WHAT IS THE U.S. CONSTITUTION?
The U.S. Constitution is the fundamental framework of America’s system of government.
Though connected in spirit, the Constitution and the Declaration of Independence are separate, distinct documents.
The Declaration of Independence was written in 1776. It was a list of grievances against the king of England intended to justify separation from British rule.
The Constitution was written and signed in 1787. It was a charter of government that came to be ratified by the states, and it continues to be the supreme law of the land.
Both documents have played an important role in American history and the spread of democratic ideals around the world. They were both signed at Independence Hall, steps from where the National Constitution Center now stands.
WHEN AND WHERE WAS THE CONSTITUTION WRITTEN AND SIGNED?
The Constitution was written and signed in Philadelphia in the Assembly Room of the Pennsylvania State House, now known as Independence Hall. This was the same place the Declaration of Independence was signed.
The Constitution was written during the Philadelphia Convention—now known as the Constitutional Convention—which convened from May 25 to September 17, 1787. It was signed on September 17, 1787.
WHEN DID THE CONSTITUTION GO INTO EFFECT?
The Constitution did not go into effect the moment it was signed by the delegates. It needed to be approved by the people.
The Constitution went into effect once nine out of the 13 states ratified it, which occurred on June 21, 1788. Article V of the Constitution established the process for ratification.
WHO WROTE THE CONSTITUTION?
Because many of James Madison’s ideas made their way into the Constitution, he is often referred to as the “Father of the Constitution.” Indeed, he was a driving force of the convention throughout the summer of 1787, and his notes of the deliberations have provided valuable insights into the proceedings.
However, the Constitution was the result of months of passionate, thoughtful deliberation among the delegates. Many others besides James Madison made important contributions, particularly those who served on the Committee of Detail, which included Oliver Ellsworth, Nathaniel Gorham, Edmund Randolph, John Rutledge, and James Wilson; and those on the Committee of Style, which included Alexander Hamilton, William Johnson, Rufus King, and Gouverneur Morris. Other notable delegates included Benjamin Franklin and George Washington (who served as president of the convention).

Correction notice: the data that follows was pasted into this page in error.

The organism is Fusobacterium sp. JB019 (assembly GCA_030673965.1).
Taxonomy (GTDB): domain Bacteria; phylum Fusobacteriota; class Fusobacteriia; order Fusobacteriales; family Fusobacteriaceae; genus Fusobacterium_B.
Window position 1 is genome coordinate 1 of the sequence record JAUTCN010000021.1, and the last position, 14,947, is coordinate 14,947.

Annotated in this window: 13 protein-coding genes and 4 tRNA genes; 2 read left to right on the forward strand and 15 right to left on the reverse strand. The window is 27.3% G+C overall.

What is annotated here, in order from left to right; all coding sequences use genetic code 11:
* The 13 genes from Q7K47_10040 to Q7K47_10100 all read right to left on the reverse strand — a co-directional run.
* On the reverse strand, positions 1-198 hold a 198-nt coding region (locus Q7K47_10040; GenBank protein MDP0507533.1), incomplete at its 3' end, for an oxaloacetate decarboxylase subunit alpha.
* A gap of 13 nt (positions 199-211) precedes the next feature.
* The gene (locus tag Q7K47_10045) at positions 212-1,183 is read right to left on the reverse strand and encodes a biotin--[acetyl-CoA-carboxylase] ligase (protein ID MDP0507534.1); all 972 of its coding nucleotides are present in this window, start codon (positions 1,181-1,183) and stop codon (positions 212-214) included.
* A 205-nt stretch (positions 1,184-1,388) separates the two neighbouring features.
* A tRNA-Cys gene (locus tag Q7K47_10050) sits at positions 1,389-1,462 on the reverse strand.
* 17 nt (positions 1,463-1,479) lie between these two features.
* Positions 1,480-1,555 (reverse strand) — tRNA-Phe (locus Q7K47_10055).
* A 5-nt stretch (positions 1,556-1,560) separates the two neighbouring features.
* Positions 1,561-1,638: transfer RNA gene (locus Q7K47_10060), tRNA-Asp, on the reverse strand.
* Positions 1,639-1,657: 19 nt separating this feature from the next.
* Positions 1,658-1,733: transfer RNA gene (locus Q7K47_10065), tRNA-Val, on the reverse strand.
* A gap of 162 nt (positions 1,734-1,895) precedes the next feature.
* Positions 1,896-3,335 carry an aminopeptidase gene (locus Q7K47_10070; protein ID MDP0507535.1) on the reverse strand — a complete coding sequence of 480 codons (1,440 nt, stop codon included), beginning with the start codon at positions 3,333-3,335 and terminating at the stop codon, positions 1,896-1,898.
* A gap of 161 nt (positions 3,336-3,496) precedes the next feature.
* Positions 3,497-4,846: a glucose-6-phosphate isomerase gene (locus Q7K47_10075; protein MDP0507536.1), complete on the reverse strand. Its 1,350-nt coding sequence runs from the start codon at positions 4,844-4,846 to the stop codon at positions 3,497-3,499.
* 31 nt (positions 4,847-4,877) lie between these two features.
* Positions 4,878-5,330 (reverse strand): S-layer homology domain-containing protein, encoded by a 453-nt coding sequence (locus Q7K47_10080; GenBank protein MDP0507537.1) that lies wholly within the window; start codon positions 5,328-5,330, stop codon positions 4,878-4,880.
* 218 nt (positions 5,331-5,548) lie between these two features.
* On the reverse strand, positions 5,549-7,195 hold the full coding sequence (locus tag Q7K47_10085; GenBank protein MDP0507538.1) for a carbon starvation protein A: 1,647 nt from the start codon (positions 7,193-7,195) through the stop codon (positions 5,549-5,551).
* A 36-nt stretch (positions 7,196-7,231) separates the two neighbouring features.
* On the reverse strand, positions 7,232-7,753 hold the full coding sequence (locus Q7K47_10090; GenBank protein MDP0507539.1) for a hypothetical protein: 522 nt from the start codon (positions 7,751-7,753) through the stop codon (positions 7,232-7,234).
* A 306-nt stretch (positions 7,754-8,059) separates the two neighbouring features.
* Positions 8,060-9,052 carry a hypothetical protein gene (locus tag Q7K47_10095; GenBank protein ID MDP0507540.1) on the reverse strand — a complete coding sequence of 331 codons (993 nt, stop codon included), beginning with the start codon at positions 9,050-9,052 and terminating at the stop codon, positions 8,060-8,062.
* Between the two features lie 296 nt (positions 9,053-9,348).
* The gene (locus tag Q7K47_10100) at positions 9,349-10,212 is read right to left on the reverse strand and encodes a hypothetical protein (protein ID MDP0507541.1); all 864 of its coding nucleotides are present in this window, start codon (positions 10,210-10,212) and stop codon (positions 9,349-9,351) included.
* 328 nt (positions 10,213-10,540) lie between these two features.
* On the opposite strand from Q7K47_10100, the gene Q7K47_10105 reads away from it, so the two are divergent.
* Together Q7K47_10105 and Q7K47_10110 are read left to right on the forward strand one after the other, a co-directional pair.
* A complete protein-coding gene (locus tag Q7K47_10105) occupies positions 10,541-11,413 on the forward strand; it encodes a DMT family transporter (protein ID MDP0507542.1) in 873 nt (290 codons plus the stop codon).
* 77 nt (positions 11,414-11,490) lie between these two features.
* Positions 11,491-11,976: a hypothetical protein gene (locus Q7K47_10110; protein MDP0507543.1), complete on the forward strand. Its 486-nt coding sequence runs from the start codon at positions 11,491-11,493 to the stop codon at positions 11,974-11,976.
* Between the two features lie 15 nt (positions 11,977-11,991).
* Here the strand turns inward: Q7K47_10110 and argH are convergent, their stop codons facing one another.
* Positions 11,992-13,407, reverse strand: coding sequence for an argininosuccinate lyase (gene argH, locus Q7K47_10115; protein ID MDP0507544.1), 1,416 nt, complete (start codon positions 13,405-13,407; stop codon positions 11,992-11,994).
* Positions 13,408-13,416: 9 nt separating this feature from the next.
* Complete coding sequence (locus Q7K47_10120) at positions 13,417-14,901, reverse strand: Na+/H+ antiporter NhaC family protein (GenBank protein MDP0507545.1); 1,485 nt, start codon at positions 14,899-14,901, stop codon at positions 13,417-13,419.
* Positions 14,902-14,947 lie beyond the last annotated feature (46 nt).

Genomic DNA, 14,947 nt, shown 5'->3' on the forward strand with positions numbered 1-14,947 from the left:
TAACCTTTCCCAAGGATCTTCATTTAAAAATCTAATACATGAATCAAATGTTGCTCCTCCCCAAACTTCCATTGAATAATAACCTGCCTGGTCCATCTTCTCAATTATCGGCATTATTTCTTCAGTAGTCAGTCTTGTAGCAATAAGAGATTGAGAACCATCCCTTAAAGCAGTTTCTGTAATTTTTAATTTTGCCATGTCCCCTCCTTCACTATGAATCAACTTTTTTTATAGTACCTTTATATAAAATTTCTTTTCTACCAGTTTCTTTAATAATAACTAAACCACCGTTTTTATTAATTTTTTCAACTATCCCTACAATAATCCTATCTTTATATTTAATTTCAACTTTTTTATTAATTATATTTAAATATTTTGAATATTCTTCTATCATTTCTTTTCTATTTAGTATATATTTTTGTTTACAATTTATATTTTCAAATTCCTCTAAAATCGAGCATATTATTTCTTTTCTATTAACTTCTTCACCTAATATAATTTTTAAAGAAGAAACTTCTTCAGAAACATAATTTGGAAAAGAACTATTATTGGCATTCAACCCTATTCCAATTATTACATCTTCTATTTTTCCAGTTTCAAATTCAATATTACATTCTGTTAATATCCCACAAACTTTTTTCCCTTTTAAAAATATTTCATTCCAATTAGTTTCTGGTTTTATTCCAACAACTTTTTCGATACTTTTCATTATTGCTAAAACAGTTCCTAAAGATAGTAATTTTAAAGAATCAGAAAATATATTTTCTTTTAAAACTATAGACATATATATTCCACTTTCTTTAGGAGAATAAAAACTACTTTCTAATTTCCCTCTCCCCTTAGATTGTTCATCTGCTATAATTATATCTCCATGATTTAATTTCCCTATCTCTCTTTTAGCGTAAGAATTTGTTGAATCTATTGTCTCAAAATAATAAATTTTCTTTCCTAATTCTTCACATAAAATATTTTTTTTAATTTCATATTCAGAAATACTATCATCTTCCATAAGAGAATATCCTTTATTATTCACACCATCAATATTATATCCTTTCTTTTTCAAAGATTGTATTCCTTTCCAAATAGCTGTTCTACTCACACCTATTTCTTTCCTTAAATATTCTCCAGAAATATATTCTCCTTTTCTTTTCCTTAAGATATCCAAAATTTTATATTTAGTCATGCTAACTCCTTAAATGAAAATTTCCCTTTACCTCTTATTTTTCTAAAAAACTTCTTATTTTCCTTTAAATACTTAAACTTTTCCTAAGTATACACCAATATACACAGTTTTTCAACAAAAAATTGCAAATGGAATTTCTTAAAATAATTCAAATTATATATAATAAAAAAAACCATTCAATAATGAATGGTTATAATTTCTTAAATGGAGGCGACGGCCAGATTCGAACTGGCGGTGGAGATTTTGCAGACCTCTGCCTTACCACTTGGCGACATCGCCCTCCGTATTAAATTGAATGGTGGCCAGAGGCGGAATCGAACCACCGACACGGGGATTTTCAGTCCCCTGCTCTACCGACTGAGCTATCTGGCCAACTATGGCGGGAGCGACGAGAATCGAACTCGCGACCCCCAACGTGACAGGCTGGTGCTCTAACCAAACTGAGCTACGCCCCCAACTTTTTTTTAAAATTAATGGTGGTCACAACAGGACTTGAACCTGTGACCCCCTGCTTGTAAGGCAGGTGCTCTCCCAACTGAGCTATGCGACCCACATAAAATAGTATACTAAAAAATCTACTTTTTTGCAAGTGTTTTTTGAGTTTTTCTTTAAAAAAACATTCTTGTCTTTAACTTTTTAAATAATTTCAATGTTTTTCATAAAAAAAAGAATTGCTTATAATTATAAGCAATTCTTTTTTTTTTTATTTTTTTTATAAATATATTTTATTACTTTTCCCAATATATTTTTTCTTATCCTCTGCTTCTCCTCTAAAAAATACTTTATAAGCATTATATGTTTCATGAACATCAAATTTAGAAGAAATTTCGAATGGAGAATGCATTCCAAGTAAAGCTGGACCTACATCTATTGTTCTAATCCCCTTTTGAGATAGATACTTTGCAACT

read more about the Constitution...
Lesson plans, book recommendations and other resources to help home schooling families with history, government and unit studies on the American Constitution and the Bill of Rights. Wonderful resources for younger students including lap books, hands on crafts and activities. Online courses for older students to grasp the significance of the key principals that were argued over for months.
Early Elementary Resources:
Simple American Government lessons for children ages 5 to 11. These lessons are suited for mixed age group teaching. We study government in order to understand our country. We study government in order to be able to make informed decisions.
America's Christian History - a collection of resources
SLIDE SHOWS/ POWER POINT presentations
Volume 2: American Revolution & Patriotic Songs pdf audio
Notebooking Resources:cute and clear free printables
We the People
Breed Hills Institute Fox Chase
FREE PRINTABLE BILL OF RIGHTS MEMORY GAME
List of Links to Online Games
4-6 American History
Crafts:There are many crafts to add hands-on fun.
High School Constitution LESSON PLANS
Teen Pact Leadership
Hands On Crafts and Activities
Tri- Corner Hat
ORGANIZATIONS for Student Leaders
DID YOU KNOW...
ORIGINAL HISTORIC DOCUMENTS
Historical Documents from Wallbuilders
ONLINE COURSES (for credit)
PLEASE NOTE some of these are for fee and provide credit. Some are free. Most provide a Christian Worldview emphasizing the actual christian foundation our of country.
Highly Recommend: Junior High / High School Lessons (first 2 FREE) Two HOURS of engaging Lectures, Reading assignments. *THE PRICE OF FREEDOM materials include an intro video from David Barton, and two lectures by Rick Green recorded at Independence Hall. You can view the recorded materials anytime.
Read more at http://rickgreen.com/lesson-one-the-price-of-freedom/
ACH Study Groups - based out of Sacramento CA has online courses and audio CDs available
Resources for the Constitutional Convention
High School and Adult Studies on the Constitution from Hillsdale College
American Academy for Constitutional Education
Constitutional Law Coursera free from YALE
Anneberg Media - variety to topics includes the Constitution video and lesson plans
Multi Media Resources
Nicely sung and produced performance including the Preamble
Original Art Work from the Time brief descriptions including biographical, architectural..,
President's Day resources:
Additional resources about the Government :
Economics the book and study guide: Whatever Happened to Penny Candy -
disclaimer: this a collection as suggested by home schooling families on a facebook page. I haven't used all these resources but wanted to have a safe place to store the ideas until I can create my own unit study for my children in the near future. Should you have a recommendation please send a suggestion. eventually there will be affiliate links to those products on Amazon.